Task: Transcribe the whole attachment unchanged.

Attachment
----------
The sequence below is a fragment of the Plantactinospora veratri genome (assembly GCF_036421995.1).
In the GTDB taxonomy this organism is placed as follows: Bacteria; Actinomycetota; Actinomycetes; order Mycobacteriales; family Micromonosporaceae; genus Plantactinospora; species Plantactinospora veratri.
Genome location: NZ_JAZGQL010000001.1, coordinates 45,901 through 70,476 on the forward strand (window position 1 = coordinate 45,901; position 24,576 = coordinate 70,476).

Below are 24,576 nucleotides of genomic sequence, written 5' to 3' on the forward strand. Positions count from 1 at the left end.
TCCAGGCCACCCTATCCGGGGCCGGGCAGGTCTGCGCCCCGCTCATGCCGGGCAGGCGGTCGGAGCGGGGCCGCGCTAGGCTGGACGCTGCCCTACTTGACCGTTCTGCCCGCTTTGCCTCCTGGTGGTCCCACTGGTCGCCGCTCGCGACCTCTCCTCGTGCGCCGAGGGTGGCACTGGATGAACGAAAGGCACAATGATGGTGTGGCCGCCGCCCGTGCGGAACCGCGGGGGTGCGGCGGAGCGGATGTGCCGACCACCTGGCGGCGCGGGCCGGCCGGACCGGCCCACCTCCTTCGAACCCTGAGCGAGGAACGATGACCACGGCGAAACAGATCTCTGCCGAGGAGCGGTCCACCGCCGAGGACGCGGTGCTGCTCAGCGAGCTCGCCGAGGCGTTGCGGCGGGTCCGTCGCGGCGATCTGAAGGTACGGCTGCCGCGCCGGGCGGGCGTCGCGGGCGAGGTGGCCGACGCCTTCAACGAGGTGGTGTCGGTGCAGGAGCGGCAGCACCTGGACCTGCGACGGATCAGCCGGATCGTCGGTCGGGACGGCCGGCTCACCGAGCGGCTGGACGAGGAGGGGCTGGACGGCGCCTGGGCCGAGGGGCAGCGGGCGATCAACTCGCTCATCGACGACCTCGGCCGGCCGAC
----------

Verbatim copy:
The sequence below is a fragment of the Plantactinospora veratri genome (assembly GCF_036421995.1).
In the GTDB taxonomy this organism is placed as follows: Bacteria; Actinomycetota; Actinomycetes; order Mycobacteriales; family Micromonosporaceae; genus Plantactinospora; species Plantactinospora veratri.
Genome location: NZ_JAZGQL010000001.1, coordinates 45,901 through 70,476 on the forward strand (window position 1 = coordinate 45,901; position 24,576 = coordinate 70,476).

Below are 24,576 nucleotides of genomic sequence, written 5' to 3' on the forward strand. Positions count from 1 at the left end.
TCCAGGCCACCCTATCCGGGGCCGGGCAGGTCTGCGCCCCGCTCATGCCGGGCAGGCGGTCGGAGCGGGGCCGCGCTAGGCTGGACGCTGCCCTACTTGACCGTTCTGCCCGCTTTGCCTCCTGGTGGTCCCACTGGTCGCCGCTCGCGACCTCTCCTCGTGCGCCGAGGGTGGCACTGGATGAACGAAAGGCACAATGATGGTGTGGCCGCCGCCCGTGCGGAACCGCGGGGGTGCGGCGGAGCGGATGTGCCGACCACCTGGCGGCGCGGGCCGGCCGGACCGGCCCACCTCCTTCGAACCCTGAGCGAGGAACGATGACCACGGCGAAACAGATCTCTGCCGAGGAGCGGTCCACCGCCGAGGACGCGGTGCTGCTCAGCGAGCTCGCCGAGGCGTTGCGGCGGGTCCGTCGCGGCGATCTGAAGGTACGGCTGCCGCGCCGGGCGGGCGTCGCGGGCGAGGTGGCCGACGCCTTCAACGAGGTGGTGTCGGTGCAGGAGCGGCAGCACCTGGACCTGCGACGGATCAGCCGGATCGTCGGTCGGGACGGCCGGCTCACCGAGCGGCTGGACGAGGAGGGGCTGGACGGCGCCTGGGCCGAGGGGCAGCGGGCGATCAACTCGCTCATCGACGACCTCGGCCGGCCGAC